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Jump-starting the college experience with Bridge

Responsibility, discipline and focus. Those are the three key ingredients that make a Bridge student successful and help shave years off post-graduate education, saving families thousands of dollars in college tuition. A little more than two year...

The Bridge Kids, from left to right, McKenzie Norton, 18, Laney Tietze, 16, and Dylan Hansen, 19, meet with Mitchell High School counselor Kathy Mills, at the school's library on Wednesday for a casual get-together to discuss the Bridge Program. (Sheila Slater / Daily Republic )
The Bridge Kids, from left to right, McKenzie Norton, 18, Laney Tietze, 16, and Dylan Hansen, 19, meet with Mitchell High School counselor Kathy Mills, at the school's library on Wednesday for a casual get-together to discuss the Bridge Program. (Sheila Slater / Daily Republic )

Responsibility, discipline and focus.

Those are the three key ingredients that make a Bridge student successful and help shave years off post-graduate education, saving families thousands of dollars in college tuition.

A little more than two years ago, Mitchell High School Counselor Kathy Mills and Dakota Wesleyan University Director of Admissions Jordan Gau, designed the Bridge Program for the Mitchell School District with the goal of giving high school students a jump start on college and helping facilitate a successful transition into college life.

"We work individualized with these kids," Gau said. "We get a feel on what they want to do and what they want to study in college so we can prep them with the courses we think will be beneficial for them."

Students interested in the program must maintain a 3.0 GPA, be recommended by the high school counselor, have a good attendance record and maintain at least a "C" average in all DWU courses.

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"One of the gifts a Bridge kid has is that they are well organized," Mills said. "They know they have to be places, that we expect more and they know how to deliver."

While all high school students are sure to face challenges, dual enrollment is an opportunity for students to not only learn the content of the courses they take, but more importantly how to be successful college students.

Dylan Hansen, of Mitchell, was one of the first Bridge students in the Mitchell School District. When he was 15, he spent his summer taking classes at Mitchell Technical Institute studying to become a certified nursing assistant (CNA). He completed his coursework in June, celebrated his 16th birthday in September, and sat for the CNA exam in October.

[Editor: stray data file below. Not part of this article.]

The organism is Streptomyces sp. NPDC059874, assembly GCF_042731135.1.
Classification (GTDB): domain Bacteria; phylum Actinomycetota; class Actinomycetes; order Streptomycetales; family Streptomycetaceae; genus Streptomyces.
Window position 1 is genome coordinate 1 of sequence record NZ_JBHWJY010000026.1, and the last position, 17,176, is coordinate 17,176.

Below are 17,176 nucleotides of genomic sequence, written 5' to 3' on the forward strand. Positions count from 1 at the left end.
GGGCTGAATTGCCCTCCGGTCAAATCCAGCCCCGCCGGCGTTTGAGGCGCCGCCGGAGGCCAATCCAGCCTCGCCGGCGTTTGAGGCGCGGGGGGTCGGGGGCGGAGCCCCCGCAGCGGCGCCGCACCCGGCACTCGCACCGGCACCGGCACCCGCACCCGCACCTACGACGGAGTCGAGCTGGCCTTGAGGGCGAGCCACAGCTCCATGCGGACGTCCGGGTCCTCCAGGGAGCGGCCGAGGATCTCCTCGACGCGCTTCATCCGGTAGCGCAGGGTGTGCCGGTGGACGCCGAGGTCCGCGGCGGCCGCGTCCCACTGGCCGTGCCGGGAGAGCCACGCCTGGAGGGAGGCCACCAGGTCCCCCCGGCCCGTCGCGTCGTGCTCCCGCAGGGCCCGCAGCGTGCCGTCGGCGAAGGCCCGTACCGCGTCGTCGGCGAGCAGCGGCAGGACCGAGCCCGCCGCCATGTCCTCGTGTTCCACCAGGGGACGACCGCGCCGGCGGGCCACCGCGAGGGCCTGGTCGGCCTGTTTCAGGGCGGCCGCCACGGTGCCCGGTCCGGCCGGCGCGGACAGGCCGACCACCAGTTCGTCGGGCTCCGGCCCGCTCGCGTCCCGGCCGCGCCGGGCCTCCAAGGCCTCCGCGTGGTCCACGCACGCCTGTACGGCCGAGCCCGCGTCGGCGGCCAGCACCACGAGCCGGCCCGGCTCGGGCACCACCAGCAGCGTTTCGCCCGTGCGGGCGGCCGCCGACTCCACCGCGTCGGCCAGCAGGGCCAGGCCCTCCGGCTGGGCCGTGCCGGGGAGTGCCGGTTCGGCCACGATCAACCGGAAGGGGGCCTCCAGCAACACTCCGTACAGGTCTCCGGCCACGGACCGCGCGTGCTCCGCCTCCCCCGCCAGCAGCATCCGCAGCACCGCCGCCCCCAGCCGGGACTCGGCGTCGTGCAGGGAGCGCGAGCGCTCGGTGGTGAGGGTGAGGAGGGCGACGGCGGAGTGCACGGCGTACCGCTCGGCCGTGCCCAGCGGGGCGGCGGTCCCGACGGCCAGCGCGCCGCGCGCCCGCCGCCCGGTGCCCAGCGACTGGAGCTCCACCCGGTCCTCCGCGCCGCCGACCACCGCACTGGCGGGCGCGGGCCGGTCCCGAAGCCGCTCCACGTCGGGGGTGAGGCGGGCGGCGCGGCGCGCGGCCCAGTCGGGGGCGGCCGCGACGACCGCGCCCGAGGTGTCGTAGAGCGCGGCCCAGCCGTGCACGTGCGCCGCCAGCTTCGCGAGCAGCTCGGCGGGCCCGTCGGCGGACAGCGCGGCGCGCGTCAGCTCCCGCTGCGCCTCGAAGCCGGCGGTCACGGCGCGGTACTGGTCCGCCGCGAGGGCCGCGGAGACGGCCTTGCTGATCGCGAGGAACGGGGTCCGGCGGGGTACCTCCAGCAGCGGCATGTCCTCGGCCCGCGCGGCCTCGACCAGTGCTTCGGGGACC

"I finished all my high school classes and wanted to get the dual credits done so I could be able to focus on my career," Hansen said. "I've worked for Avera Health in Mitchell since I was a junior in high school. That sparked my interest in the nursing field."

Now, at age 19, Hansen is enrolled at DWU as a sophomore, well on his way to completing his college one year early with a Bachelor of Science in nursing.

McKenzie Norton is another trailblazer of the Bridge Program studying to earn her degree in elementary education. The former Miss Mitchell Outstanding Teen graduated from MHS last fall with two years' worth of college credits at DWU.

"When I first met McKenzie, I thought she was just a regular college student," Gau said. "She's taken full course loads, the same load a college student here at DWU would take."

Amid her busy schedule, Norton found the time to compete in pageants and reach out to other students in the community presenting her YOU MATTER Project, a cause based on her experiences of feeling out of place and being bullied, but also on her ability to rise above and understand the importance of making others feel important.

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Norton's platform and message continue to inspire other young teenagers, like 15-year-old Laney Tietze, who won the title Miss Mitchell Outstanding Teen last year and just recently signed up for her first dual credit class.

"I heard about the Bridge Program through McKenzie. We were in pageants together," Tietze said. "I'm an academic athlete and wanted to achieve a lot in high school, so that is why I started the program."

Tietze, a high school sophomore, hopes to be more involved in the program next semester by adding various dual credit classes to her workload.

"Being a Bridge kid has been a big confidence-builder for me," Tietze said. "You are exposed to a lot more, like going to a different school, meeting different people."

Cost saving

Aside from documented academic gains, pursuing dual credit classes while in high school has considerable cost-saving benefits, too. For South Dakota residents, DWU's on-campus classes for high school students in the Bridge Program are offered at $180 per credit hour, and MHS off-campus classes are offered at $70 per credit hour. The regular cost of classes at DWU is $550 per hour.

MHS students are responsible for paying for any and all course and book fees associated with the program prior to the start of coursework and are responsible for consulting with other institutions regarding the transferability of courses taken through this program.

MHS principal Joe Childs is pleased with the success of the program and looks forward to continuing the program and working relationship with DWU to provide students and their families a pathway for future success.

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"I really view my position at the high school as one where I remove barriers," Childs said.

Related Topics: DAKOTA WESLEYAN UNIVERSITY
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